14.5 ha of Merlot, 12.5 ha of Monastrell, 12 ha of Cabernet Sauvignon, 7 ha of Tintorera, 6.5 ha of Petit Verdot, 6.5 ha of Syrah, 4 ha of Mandó and 2.5 ha of Chardonnay.

He also buys some Macabeu, Malvasía, Pedro Ximenez and Verdil grapes for his whites.

As far as red grapes are concerned, he has a special interest in Mandó, a very delicate variety that was nearly exctinct, and which needs a skillful ageing process.

Pablo also likes Monastrell (also known as Mourvèdre), a very Mediterranean grape quite common down south.

Last but not least, the red-pulp Tintorera, which plays an increasing part on the estate.

The other grapes like Cabernet Sauvignon, Petit Verdot, Merlot and Syrah add structure, body, juicy tannins, and spiciness to the wines, respectively. The vines of these varieties are more than 15 years old. Pablo farms the estate organically.

Celler del Roure takes part in several university experiments on water stress, canopy management, vine training methods, etc…

Terroir

Vineyards are divided between four fincas, on the northern flank of the Serra Grossa (“l’Ombria”) and in the Alforins-Alcusses vale. The average altitude is 550 m.

Most soils are very poor in organic matter - mostly sands, clay and limestone.

The area is in a transition climate – this is what is called the pre-meseta, a link between the high plateau of Castilla La Mancha and the Costera valleys (Vall d’Albaida and Rio Cànyoles).

The mountain ranges guide the wind coming from the interior (El Poniente) to the vineyard; the area also takes advantage of the humid breezes coming from the Mediterranean (El Levante), which gives the region some 600 mm of rainfall.

Winemaking

Harvesting is done by hand. Maceration and fermentation take place in stainless steel tanks. Then the grapes from the different blocks of vines are ranked according their quality. This determines the blend they are used for.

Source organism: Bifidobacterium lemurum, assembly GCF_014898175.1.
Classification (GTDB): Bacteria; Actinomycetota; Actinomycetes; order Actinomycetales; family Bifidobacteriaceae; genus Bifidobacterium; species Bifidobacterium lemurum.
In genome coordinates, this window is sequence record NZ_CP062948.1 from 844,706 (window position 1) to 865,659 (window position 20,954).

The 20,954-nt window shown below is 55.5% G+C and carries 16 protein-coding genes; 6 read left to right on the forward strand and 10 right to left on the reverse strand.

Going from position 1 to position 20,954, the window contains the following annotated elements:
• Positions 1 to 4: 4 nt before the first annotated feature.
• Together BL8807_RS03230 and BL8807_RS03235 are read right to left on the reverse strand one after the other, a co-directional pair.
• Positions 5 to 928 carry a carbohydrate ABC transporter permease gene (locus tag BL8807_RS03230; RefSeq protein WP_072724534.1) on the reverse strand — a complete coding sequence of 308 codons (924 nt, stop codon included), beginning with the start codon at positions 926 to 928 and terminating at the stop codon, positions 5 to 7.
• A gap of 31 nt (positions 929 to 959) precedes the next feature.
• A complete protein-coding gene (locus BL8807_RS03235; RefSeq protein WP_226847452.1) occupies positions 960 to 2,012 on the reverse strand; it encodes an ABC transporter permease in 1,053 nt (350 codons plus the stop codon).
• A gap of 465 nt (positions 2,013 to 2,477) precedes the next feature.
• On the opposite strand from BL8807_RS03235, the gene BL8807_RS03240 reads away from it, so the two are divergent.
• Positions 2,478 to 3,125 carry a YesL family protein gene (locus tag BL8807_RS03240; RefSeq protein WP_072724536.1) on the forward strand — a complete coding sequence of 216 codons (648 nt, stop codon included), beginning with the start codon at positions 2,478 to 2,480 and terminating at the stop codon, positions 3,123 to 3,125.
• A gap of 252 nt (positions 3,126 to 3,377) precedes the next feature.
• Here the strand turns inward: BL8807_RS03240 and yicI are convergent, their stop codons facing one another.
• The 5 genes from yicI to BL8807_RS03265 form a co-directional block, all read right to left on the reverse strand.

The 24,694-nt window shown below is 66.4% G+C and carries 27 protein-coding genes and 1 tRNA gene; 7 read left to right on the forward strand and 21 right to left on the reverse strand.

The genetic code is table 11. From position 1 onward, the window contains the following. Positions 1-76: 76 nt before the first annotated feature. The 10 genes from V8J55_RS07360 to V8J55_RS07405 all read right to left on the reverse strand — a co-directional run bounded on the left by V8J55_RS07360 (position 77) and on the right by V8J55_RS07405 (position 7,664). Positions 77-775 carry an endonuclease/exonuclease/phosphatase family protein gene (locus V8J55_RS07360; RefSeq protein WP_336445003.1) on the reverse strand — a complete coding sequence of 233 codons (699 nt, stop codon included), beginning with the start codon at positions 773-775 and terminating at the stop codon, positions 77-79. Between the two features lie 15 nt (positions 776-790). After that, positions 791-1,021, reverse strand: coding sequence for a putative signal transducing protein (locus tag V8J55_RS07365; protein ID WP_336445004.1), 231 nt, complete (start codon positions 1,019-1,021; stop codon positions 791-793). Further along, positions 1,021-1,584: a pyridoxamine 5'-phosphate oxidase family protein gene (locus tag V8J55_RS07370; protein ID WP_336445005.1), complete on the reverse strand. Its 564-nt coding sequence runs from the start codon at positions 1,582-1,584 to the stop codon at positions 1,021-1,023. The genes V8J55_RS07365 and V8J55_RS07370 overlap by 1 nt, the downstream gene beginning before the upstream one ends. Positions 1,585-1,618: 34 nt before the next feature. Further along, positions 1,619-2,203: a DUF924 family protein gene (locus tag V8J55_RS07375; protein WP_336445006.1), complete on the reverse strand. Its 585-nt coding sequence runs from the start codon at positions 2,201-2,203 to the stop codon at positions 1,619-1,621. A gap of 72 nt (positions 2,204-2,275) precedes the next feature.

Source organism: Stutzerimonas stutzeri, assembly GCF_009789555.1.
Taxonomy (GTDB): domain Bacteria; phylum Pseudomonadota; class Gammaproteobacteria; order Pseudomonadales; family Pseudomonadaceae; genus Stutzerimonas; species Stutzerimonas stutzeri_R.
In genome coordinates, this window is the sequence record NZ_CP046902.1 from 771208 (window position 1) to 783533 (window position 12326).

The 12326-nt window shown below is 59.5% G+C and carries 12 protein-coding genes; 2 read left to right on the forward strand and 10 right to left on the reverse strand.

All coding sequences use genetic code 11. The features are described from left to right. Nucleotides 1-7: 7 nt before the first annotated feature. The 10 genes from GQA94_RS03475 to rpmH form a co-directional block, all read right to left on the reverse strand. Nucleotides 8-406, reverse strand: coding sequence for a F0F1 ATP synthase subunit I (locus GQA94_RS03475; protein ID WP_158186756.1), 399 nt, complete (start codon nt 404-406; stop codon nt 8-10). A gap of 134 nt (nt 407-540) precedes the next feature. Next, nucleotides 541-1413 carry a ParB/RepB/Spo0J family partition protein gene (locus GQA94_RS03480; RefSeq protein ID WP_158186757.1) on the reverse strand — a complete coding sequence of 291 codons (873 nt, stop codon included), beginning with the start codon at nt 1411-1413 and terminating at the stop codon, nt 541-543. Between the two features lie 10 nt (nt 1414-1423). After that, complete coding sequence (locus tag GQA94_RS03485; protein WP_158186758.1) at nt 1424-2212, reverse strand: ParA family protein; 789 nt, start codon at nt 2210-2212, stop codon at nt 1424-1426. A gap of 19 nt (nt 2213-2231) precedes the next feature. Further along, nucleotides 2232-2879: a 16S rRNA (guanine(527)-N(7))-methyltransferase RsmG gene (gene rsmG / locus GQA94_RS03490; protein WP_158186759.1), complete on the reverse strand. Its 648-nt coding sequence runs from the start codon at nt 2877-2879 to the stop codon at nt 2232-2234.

The top cuvée, Maduresa, is barrel fermented, unlike the other wines.

For the ageing process, Celler del Roure uses 225 litre, 300 litre and 500 litre barrels, renewed every 3 or 4 year.

In the future, the dug-in amphoras (called tinajas) will be more and more important. Pablo realised that Mandó, for instance, gave better results in amphoras than in barrels.

In the same train of thoughts, 60% of the Cullerot (a white blend) is fermented in amphoras, 40% in stainless steel tanks. It stays then for 5 months in 800 to 3000 litre tinajas.

Celler del Roure - Spanish wines
Celler del Roure - Spanish wines
Celler del Roure - Spanish wines
Celler del Roure - Spanish wines
Celler del Roure - Spanish wines
Celler del Roure - Spanish wines
Celler del Roure - Spanish wines
Celler del Roure - Spanish wines
Celler del Roure - Spanish wines
Celler del Roure - Spanish wines
Celler del Roure - Spanish wines
Celler del Roure - Spanish wines
Celler del Roure - Spanish wines
Celler del Roure - Spanish wines
Celler del Roure - Spanish wines
Celler del Roure - Spanish wines
Celler del Roure - Spanish wines